What You Need to Know About Nigeria

A look inside Africa's largest economy.

May 7, 2014, 9:50 AM

May 7, 2014— -- What Texas is to the United States, Nigeria is to Africa.

Slightly larger than the Lone Star State, Nigeria is situated on the western part of the Africa. Like Texas, oil is also a cornerstone of Nigeria's economy.

The international spotlight is now shining on Nigeria, which is also Africa's most populous country, as 276 Nigerian school girls remain captives of an extremist group that has threatened to sell them into slavery.

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Since their abduction several weeks ago, the plight of the girls has attracted the world's attention and mobilized men and women from all walks of life in Nigeria to raise their voices.

Here's a look inside Nigeria -- from the culture, to the economy to who's running the country.

PHOTO: A map points to Nigeria in West Africa.
A map points to Nigeria in West Africa.


170 million


English is Nigeria's official language, however the country is home to more than 50 indigenous languages, according to the Central Intelligence Agency's World Factbook.

An estimated 50 percent of Nigerians are Muslim, while 40 percent are Christian and 10 percent have indigenous beliefs, according to the CIA.


Nigeria is Africa's largest economy thanks to oil revenues and continues to gross at 6 to 8 percent per year, according to the CIA.

Despite Nigeria's riches, the wealth disparity in the country is still significant. The CIA estimated that about 105 million people -- 62 percent of the country's population -- still live in extreme poverty.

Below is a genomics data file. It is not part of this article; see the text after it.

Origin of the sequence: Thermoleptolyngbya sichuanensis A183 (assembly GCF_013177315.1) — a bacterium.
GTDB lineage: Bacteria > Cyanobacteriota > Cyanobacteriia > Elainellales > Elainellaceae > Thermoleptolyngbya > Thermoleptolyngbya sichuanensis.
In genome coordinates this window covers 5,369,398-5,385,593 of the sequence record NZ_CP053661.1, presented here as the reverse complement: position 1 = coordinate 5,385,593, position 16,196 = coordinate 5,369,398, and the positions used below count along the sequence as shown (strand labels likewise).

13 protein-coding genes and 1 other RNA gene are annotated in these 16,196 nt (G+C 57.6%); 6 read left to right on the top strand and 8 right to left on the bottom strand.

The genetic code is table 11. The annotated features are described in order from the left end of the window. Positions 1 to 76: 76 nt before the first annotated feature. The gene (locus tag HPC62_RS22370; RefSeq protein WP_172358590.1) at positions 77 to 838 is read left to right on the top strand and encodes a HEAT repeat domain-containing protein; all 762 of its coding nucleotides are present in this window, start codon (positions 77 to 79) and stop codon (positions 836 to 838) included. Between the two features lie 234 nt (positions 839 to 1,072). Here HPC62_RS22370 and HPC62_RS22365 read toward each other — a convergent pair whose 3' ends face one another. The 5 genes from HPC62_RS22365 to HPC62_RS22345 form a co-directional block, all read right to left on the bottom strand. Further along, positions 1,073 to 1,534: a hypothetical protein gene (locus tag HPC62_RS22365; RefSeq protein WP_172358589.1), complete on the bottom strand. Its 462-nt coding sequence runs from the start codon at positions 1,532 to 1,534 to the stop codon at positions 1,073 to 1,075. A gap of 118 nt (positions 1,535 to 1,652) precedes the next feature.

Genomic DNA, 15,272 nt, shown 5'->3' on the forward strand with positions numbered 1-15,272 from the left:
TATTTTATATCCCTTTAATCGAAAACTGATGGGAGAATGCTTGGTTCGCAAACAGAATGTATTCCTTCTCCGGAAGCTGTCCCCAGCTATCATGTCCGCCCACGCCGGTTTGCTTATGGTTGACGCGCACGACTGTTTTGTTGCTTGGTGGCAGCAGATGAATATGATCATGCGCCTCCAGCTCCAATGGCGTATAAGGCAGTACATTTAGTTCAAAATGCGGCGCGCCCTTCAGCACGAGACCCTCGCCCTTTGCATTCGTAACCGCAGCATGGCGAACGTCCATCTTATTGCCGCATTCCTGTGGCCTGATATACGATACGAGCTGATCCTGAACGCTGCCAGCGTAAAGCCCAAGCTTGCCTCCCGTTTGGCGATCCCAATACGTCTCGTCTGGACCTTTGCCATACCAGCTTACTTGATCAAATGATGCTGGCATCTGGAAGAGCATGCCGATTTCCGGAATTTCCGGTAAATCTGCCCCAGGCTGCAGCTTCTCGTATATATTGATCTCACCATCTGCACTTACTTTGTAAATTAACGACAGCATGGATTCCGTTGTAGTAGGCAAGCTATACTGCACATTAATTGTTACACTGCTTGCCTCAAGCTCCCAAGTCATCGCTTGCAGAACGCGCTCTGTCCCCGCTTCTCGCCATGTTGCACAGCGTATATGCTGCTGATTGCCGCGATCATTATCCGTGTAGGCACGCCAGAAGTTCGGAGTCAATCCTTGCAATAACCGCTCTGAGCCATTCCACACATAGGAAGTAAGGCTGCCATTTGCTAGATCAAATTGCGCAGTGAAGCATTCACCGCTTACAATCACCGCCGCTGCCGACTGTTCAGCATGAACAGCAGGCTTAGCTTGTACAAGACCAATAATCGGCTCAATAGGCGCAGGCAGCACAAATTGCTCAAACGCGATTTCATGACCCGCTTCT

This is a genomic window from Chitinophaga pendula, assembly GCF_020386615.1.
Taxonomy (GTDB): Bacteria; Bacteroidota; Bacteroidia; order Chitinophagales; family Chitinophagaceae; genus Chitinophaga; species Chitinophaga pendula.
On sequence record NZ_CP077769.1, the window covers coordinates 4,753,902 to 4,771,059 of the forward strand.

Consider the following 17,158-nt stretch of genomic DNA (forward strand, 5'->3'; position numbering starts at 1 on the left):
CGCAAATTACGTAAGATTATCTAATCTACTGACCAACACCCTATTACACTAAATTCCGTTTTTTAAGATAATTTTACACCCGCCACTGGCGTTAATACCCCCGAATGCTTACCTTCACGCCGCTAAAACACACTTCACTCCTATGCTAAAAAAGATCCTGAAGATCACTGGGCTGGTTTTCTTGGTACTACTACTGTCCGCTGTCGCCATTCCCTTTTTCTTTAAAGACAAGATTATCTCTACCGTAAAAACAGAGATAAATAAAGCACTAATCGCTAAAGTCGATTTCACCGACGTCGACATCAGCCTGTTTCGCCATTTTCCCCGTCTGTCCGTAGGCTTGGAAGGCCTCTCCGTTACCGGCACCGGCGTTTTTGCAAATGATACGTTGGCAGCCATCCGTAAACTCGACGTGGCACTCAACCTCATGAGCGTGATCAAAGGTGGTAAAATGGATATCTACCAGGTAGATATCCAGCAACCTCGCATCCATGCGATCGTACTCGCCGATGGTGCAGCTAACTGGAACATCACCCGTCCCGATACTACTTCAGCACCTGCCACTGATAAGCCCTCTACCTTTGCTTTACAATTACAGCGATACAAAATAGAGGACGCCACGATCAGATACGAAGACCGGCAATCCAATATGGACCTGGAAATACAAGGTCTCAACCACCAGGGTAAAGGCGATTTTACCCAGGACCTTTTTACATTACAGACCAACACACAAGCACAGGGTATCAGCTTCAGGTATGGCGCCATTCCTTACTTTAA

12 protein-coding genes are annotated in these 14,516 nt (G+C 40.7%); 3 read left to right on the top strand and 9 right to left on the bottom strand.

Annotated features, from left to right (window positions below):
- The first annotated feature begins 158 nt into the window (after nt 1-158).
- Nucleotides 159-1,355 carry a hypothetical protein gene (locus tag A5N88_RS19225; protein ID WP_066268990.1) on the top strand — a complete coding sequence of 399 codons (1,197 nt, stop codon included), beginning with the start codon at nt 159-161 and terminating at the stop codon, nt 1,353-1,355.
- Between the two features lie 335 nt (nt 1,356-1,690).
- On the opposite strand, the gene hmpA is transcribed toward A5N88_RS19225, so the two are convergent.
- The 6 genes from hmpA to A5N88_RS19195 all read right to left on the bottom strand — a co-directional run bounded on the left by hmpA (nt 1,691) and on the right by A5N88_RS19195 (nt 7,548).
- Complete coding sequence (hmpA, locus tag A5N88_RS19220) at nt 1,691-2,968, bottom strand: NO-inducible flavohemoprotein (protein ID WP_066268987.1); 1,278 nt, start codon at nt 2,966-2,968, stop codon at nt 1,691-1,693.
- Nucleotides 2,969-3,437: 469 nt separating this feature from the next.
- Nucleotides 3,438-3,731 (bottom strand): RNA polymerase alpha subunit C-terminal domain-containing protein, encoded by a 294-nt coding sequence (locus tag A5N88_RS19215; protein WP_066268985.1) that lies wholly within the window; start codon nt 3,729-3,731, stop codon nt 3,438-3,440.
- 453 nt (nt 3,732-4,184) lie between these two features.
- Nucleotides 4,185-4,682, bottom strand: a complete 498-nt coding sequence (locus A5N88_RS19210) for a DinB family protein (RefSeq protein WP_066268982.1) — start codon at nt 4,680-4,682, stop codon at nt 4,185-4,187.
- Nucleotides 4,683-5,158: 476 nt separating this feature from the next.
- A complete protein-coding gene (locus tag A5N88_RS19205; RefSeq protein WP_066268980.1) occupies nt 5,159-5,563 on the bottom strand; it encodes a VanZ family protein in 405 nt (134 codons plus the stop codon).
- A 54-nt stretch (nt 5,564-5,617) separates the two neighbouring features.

Nigeria has several large urban centers, including the capital city Abuja, Kano, Ibadan and Lagos. The country is bordered to the west by the Gulf of Guinea. The southern part of the country is lined with swamps and mangrove forests, while inland are hardwood forests.

Nigeria shares borders with Benin, Niger, Cameroon, and Chad.


Goodluck Jonathan assumed the Nigerian presidency in 2010 after the death of the previous leader. He was elected to the office on April 16, 2011.

Born into a family of canoe makers in 1957, Jonathan went on to carve his own path, studying zoology at university, according to the BBC.

Jonathan's lack of swift action to find the girls has been criticized. On the eve of the World Economic Forum being hosted in Nigeria, Jonathan said he would accept international help to find the girls.

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